The returns may seem extraordinary in retrospect, but it is rare for a small company to be instrumental in the discovery of a new billion barrel petroleum province. This is what Cairn, Kosmos and Heritage have done.
From the host country's perspective, a high sales price could be seen as a positive thing as it suggests the buyer is anticipating very significant levels of production that should lead to future taxes and royalties for years to come. Selling companies would argue that large capital gains simply indicate that they have created significant future value for the government through their activities.
The complications in Uganda and Ghana are that the transactions (or planned transaction, in the case of Ghana) were made before production (or even development, in Heritage's case) had commenced. Thus, the companies are realizing very large profits before the government has begun to receive taxes or royalties from the assets. This fact has highlighted the issue of capital gains taxation in the extractive sector in a way that a mid-stream sale of producing assets perhaps could not: it is hard for politicians to explain how large profits have been made on national assets without any taxes yet being paid.
While the timing of these particular transactions has created a particularly acute political issue, from a policy perspective the questions they raise about how to best tax capital gains are relevant in virtually all mineral rich countries. How do most countries tax capital gains?
Approaches to Capital Gains Tax
Gains on licence disposals are not normally relevant for the purposes of calculating royalty, production sharing or resource rent taxes. The issue is how they are dealt with for the purposes of corporate income tax (CIT). Broadly speaking, there are three possible approaches to taxing capital gains on the disposal of oil and gas assets:
- Ignore gains on licence disposals in taxing both seller and buyer;
- Tax gains on the seller and allow a corresponding deduction to the buyer; or
- Tax gains on the seller but restrict deductions for the buyer.
Approach 1 - Ignore Capital Gains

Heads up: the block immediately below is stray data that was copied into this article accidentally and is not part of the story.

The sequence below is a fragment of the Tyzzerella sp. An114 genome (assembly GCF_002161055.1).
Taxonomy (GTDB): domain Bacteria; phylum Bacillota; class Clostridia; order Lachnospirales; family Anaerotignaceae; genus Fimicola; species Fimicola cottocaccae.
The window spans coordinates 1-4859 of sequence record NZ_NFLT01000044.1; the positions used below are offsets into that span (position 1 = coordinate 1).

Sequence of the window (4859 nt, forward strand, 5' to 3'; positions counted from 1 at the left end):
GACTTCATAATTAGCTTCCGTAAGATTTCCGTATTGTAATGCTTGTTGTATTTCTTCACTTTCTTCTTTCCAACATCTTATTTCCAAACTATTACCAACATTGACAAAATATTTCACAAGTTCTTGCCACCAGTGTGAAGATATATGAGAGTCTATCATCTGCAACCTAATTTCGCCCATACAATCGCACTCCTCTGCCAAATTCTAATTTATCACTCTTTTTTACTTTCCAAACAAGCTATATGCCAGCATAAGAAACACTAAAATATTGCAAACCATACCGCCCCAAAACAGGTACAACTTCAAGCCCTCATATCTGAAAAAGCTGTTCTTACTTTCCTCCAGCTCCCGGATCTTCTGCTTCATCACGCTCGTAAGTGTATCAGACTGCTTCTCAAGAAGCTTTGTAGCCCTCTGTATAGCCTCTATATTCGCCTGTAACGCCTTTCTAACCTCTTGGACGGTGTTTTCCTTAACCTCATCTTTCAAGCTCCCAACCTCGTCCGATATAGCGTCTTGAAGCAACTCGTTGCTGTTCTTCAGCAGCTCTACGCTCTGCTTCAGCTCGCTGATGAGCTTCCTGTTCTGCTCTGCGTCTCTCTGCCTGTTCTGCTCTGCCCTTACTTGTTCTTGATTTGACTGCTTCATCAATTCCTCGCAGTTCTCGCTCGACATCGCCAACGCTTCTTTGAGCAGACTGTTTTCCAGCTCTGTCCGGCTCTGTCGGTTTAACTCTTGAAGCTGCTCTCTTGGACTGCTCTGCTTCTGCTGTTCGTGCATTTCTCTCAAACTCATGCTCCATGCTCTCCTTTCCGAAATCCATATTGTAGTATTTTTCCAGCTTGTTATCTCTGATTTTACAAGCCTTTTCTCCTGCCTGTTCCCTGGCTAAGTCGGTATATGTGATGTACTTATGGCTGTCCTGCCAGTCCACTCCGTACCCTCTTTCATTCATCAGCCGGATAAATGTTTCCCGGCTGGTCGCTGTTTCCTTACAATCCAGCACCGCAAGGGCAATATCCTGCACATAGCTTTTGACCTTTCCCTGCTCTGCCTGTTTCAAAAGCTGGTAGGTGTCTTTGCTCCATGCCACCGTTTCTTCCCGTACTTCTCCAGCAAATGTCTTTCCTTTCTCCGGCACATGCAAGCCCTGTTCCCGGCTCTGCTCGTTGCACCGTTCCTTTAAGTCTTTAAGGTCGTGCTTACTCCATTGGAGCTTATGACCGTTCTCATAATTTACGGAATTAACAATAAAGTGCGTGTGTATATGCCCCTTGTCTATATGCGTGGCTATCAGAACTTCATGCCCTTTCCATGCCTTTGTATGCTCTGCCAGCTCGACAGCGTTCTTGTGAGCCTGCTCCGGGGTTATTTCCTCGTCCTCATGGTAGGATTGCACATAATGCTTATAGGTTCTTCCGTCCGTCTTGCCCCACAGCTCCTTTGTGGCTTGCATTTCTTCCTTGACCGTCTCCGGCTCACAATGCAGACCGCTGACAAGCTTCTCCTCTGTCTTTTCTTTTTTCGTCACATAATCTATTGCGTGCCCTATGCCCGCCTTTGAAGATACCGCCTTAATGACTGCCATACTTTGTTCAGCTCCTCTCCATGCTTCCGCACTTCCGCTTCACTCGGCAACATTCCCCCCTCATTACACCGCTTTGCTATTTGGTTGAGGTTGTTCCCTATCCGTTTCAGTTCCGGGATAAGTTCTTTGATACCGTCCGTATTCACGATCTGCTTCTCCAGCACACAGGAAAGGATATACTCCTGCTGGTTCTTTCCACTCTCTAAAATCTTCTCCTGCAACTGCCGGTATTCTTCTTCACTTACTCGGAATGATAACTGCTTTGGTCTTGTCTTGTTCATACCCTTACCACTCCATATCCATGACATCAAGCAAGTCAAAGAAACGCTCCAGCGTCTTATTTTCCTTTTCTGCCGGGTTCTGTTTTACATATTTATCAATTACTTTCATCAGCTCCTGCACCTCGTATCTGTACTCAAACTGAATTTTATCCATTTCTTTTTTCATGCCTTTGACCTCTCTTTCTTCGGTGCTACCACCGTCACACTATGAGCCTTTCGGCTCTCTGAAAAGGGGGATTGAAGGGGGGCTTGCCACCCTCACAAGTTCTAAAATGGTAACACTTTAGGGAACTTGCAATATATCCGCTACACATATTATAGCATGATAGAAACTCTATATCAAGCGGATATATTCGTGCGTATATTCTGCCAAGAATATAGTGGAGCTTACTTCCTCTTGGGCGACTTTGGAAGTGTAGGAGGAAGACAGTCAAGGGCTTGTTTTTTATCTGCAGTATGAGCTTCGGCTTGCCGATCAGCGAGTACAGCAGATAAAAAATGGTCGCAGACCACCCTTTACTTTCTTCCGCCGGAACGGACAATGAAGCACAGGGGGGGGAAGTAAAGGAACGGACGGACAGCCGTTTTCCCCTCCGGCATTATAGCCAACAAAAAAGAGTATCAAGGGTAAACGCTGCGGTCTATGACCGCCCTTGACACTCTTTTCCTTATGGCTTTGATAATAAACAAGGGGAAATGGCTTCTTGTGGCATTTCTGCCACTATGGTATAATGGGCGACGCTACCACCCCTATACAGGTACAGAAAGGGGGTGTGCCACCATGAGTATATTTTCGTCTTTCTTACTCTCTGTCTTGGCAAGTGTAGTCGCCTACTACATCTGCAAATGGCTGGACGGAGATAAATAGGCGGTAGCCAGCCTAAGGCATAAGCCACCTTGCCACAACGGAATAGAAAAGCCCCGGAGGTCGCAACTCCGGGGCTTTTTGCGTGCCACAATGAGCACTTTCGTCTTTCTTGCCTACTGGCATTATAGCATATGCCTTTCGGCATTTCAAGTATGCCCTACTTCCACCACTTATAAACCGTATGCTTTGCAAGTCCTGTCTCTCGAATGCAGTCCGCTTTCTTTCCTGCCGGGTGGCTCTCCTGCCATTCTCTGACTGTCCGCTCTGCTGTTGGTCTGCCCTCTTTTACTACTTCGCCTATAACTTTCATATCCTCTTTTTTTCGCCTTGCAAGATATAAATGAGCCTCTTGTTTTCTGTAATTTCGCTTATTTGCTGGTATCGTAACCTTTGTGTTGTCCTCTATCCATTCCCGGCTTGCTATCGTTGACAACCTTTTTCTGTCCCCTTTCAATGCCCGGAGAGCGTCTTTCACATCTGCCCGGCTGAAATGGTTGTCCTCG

One approach is for gains to be disregarded in taxing both seller and purchaser. This leaves companies free to negotiate deals on a purely commercial basis, without having to adjust transaction prices to account for any capital gains tax. To take a simplified example, if company A is a willing seller and company B a willing buyer and each agrees that the value of a licence interest is $1 billion, they can do the deal at that price without tax complications. This treatment is clearly favoured by companies as it minimises transaction costs, but it also has advantages for the government as it makes it easier to transfer licences to those companies with the capital and expertise needed and best placed to develop the country's resources effectively. Moreover, it is administratively simple.
From a purely economic policy perspective, this approach also holds some attraction. As long as the government is satisfied that a reasonable share of oil revenues will be paid to it over the lifetime of licence operations, it theoretically need not concern itself with licence transfers and their impact on how benefits are shared among successive licence holders. This approach is followed by Norway and several other countries have adopted it in recent years.
While this approach may be the most convenient for the taxpayer and hold some theoretical economic advantages for countries, it is nevertheless somewhat unconventional from a tax theory viewpoint. After all, gains on the sale of licence interests are often huge, and if the purpose of CIT is to tax a company's income, how can it be right just to ignore them? Moreover, there are strong practical reasons why governments might wish to tax gains on a sale. It is clearly difficult for the government of a developing country to be seen to allow oil companies to walk away without paying tax on a billion dollar gain. The gain may arise early in the development of the country's oil resources; the public may have inflated expectations of oil benefits, and be impatient for them to be realised; or the public may mistrust the government's intentions. Theoretical arguments about long-term tax neutrality or the administrative convenience of ignoring these gains for tax are likely to be outweighed by the government's concern that they will be perceived as allowing oil companies to make a killing at the country's expense. It is more normal, therefore, for governments to seek to tax them. The issue then is whether they preserve a degree of neutrality by allowing a deduction for the buyer's cost, or tax buyer and seller asymmetrically.
Approach 2 - Tax Gains and Allow the Buyer a Corresponding Deduction
Angola is an example of a country that taxes gains but allows a corresponding deduction to the buyer. Oil tax legislation in 2005 introduced this treatment for all sales of licences, including those acquired before that date. The policy is neutral in the sense that the buyer of a licence interest gets a deduction of the same amount as is taxed on the seller, but it can produce a significant advantage to the government by bringing forward cash flow. The seller's gain is taxed immediately, but the buyer's deduction is allowed by way of depreciation allowances spread over several years. Depreciation allowances, furthermore, typically do not start running until commercial production starts, so if a licence is sold during the exploration or development stage, it can be years before the buyer enjoys any benefit from the deduction. (Note also that Angola, like many other countries, allows no deduction for signature bonuses - which are often substantial - paid on the inception of a licence.)